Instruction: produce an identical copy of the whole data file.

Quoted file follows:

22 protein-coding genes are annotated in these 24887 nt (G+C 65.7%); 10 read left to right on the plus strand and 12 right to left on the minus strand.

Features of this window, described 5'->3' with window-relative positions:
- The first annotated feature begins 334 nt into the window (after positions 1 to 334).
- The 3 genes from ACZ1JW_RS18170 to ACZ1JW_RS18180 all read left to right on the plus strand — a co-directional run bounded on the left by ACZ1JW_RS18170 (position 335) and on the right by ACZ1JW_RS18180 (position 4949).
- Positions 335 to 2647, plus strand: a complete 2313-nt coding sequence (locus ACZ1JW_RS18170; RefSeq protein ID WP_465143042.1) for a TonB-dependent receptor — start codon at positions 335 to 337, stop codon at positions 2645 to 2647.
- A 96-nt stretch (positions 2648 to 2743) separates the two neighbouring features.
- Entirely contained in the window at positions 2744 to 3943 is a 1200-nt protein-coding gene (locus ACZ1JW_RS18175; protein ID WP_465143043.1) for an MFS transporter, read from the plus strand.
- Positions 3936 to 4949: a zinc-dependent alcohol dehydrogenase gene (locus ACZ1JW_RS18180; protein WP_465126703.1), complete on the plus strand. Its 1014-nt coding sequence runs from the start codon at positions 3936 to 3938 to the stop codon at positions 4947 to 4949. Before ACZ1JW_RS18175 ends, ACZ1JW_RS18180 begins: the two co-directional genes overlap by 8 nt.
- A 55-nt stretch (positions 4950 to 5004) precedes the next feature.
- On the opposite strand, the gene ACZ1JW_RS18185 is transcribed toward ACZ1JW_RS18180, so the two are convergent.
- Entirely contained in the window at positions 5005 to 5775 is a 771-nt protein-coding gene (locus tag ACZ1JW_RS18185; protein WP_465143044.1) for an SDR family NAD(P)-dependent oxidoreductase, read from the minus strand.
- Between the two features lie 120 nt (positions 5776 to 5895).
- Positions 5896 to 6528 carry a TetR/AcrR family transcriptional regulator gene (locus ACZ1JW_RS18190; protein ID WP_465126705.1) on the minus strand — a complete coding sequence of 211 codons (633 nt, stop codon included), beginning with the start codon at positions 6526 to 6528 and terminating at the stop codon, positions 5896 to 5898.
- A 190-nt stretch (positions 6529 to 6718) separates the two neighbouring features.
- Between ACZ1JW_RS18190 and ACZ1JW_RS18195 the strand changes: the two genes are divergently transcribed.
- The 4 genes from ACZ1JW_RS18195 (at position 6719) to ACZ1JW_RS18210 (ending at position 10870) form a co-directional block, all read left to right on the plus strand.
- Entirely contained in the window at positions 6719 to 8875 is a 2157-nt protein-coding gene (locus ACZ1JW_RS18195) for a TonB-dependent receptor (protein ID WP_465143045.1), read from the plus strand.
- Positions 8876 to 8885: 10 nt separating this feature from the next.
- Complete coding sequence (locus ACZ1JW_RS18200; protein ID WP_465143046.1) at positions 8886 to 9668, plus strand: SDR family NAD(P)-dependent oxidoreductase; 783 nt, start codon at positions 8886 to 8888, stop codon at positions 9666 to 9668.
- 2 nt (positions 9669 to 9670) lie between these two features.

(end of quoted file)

22 protein-coding genes are annotated in these 24887 nt (G+C 65.7%); 10 read left to right on the plus strand and 12 right to left on the minus strand.

Features of this window, described 5'->3' with window-relative positions:
- The first annotated feature begins 334 nt into the window (after positions 1 to 334).
- The 3 genes from ACZ1JW_RS18170 to ACZ1JW_RS18180 all read left to right on the plus strand — a co-directional run bounded on the left by ACZ1JW_RS18170 (position 335) and on the right by ACZ1JW_RS18180 (position 4949).
- Positions 335 to 2647, plus strand: a complete 2313-nt coding sequence (locus ACZ1JW_RS18170; RefSeq protein ID WP_465143042.1) for a TonB-dependent receptor — start codon at positions 335 to 337, stop codon at positions 2645 to 2647.
- A 96-nt stretch (positions 2648 to 2743) separates the two neighbouring features.
- Entirely contained in the window at positions 2744 to 3943 is a 1200-nt protein-coding gene (locus ACZ1JW_RS18175; protein ID WP_465143043.1) for an MFS transporter, read from the plus strand.
- Positions 3936 to 4949: a zinc-dependent alcohol dehydrogenase gene (locus ACZ1JW_RS18180; protein WP_465126703.1), complete on the plus strand. Its 1014-nt coding sequence runs from the start codon at positions 3936 to 3938 to the stop codon at positions 4947 to 4949. Before ACZ1JW_RS18175 ends, ACZ1JW_RS18180 begins: the two co-directional genes overlap by 8 nt.
- A 55-nt stretch (positions 4950 to 5004) precedes the next feature.
- On the opposite strand, the gene ACZ1JW_RS18185 is transcribed toward ACZ1JW_RS18180, so the two are convergent.
- Entirely contained in the window at positions 5005 to 5775 is a 771-nt protein-coding gene (locus tag ACZ1JW_RS18185; protein WP_465143044.1) for an SDR family NAD(P)-dependent oxidoreductase, read from the minus strand.
- Between the two features lie 120 nt (positions 5776 to 5895).
- Positions 5896 to 6528 carry a TetR/AcrR family transcriptional regulator gene (locus ACZ1JW_RS18190; protein ID WP_465126705.1) on the minus strand — a complete coding sequence of 211 codons (633 nt, stop codon included), beginning with the start codon at positions 6526 to 6528 and terminating at the stop codon, positions 5896 to 5898.
- A 190-nt stretch (positions 6529 to 6718) separates the two neighbouring features.
- Between ACZ1JW_RS18190 and ACZ1JW_RS18195 the strand changes: the two genes are divergently transcribed.
- The 4 genes from ACZ1JW_RS18195 (at position 6719) to ACZ1JW_RS18210 (ending at position 10870) form a co-directional block, all read left to right on the plus strand.
- Entirely contained in the window at positions 6719 to 8875 is a 2157-nt protein-coding gene (locus ACZ1JW_RS18195) for a TonB-dependent receptor (protein ID WP_465143045.1), read from the plus strand.
- Positions 8876 to 8885: 10 nt separating this feature from the next.
- Complete coding sequence (locus ACZ1JW_RS18200; protein ID WP_465143046.1) at positions 8886 to 9668, plus strand: SDR family NAD(P)-dependent oxidoreductase; 783 nt, start codon at positions 8886 to 8888, stop codon at positions 9666 to 9668.
- 2 nt (positions 9669 to 9670) lie between these two features.